The social entrepreneur, and founder & president of Avtar Career Creators, shares with Sushila Ravindranath that the government has to work hand-in-hand with both large and small companies, including SMEs, to create the right atmosphere to get women into employment, especially those who are looking to work after a break.
Saundarya Rajesh is an award-winning social entrepreneur, best known as the pioneer of second career opportunities for women in corporate India. She has been recognised as among the “100 Women Achievers,” instituted by the ministry of women and child development, and is also listed in the United Nations’ “Women Transforming India” list.
After stints in banking and teaching, she set up Avtar Career Creators, a regular recruitment consulting firm, in 2000, which now has operations across India. Five years down the line, in 2005, Saundarya launched Avtar I-Win (Avtar Indian Women professionals Interface Network), as an exclusive service to manage the careers of women who had taken a break due to work-life reasons. “I started my company as I took a few years off after my first child was born, and wanted to help women re-enter the workspace,” she says.
It is a pre-monsoon, humid afternoon, and we are meeting at Little Italy, the vegetarian Italian restaurant in the Besant Nagar area of Chennai. It’s a convenient location for both of us. Saundarya’s office is on Chennai’s East Coast Road, and she doesn’t have the time to come to the city centre. It is also an ideal place for two vegetarians who like Italian food.
We ask for lemon iced tea as we look at the menu. We decide to share bruschetta al pomodoro, as the portions are large. As we are waiting for our food, she tells me that when she set up I-Win, as many as 2,000 women registered. “I wanted to make sure that all of them had taken a break. We called all the 2,000 for an interview.”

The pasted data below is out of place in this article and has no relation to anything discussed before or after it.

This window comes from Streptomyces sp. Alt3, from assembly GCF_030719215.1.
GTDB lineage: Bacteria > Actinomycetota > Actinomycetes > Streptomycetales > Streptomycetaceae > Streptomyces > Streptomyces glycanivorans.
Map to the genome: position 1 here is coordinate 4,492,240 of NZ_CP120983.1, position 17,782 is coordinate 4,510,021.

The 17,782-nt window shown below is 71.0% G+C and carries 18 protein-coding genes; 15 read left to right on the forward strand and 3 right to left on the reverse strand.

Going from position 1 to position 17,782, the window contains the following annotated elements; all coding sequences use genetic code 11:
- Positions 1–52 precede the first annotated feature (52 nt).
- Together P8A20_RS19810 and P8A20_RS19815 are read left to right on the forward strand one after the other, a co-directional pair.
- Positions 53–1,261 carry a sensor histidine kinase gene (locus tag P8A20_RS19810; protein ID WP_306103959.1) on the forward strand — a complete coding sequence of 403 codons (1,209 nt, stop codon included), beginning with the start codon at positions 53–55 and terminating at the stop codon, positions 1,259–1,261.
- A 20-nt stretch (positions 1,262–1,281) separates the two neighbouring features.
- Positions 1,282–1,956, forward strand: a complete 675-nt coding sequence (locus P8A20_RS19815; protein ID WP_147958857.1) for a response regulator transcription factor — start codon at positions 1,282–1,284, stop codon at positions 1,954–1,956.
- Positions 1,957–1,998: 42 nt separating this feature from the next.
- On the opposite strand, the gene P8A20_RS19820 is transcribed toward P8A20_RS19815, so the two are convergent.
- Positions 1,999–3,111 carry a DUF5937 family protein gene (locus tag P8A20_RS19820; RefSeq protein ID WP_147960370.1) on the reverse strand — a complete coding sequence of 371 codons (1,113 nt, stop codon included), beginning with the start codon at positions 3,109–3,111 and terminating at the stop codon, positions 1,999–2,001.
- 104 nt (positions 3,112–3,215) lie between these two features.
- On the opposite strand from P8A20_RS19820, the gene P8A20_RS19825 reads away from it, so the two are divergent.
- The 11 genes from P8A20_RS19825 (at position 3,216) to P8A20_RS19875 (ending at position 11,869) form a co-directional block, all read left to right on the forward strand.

She adds that the corporate sector was reluctant to look at the CVs of women on career breaks. “I had to approach the problem differently. I convinced the HR heads that women who had taken breaks were more likely to stay on the career track longer, and were also, in most cases, highly skilled. The idea struck a chord and some of the companies decided to try out my suggestion. The very first recorded instance of a ‘second career’ programme in Indian industry took place in July 2006, when over 400 women re-entered the workplace,” she adds. “We have, so far, managed to place 35,000 women and have counselled 3-4 lakh women. Apart from counselling sessions, we do career-entry programmes, skill building and networking sessions, second career as well as early career recruitment.” Avtar-I Win has an employee strength of 75.
For the main course, we decide to share minestrone soup, Mexican rice and vegetable quesadilla. We end up ordering Mexican food, instead of Italian. While we were planning to have salad also, but yielded to temptation.
She adds: “When we talk about women in the workplace, we mean women working in large companies in the organised sector. Their numbers are small. Even these companies don’t understand that inclusion and diversity are different. They think that inclusion is the right thing to do because everybody is doing it. Very few leaders look at it as project management. Nor do they understand the immense benefits that diversity brings. They don’t realise that home and work need to be integrated.”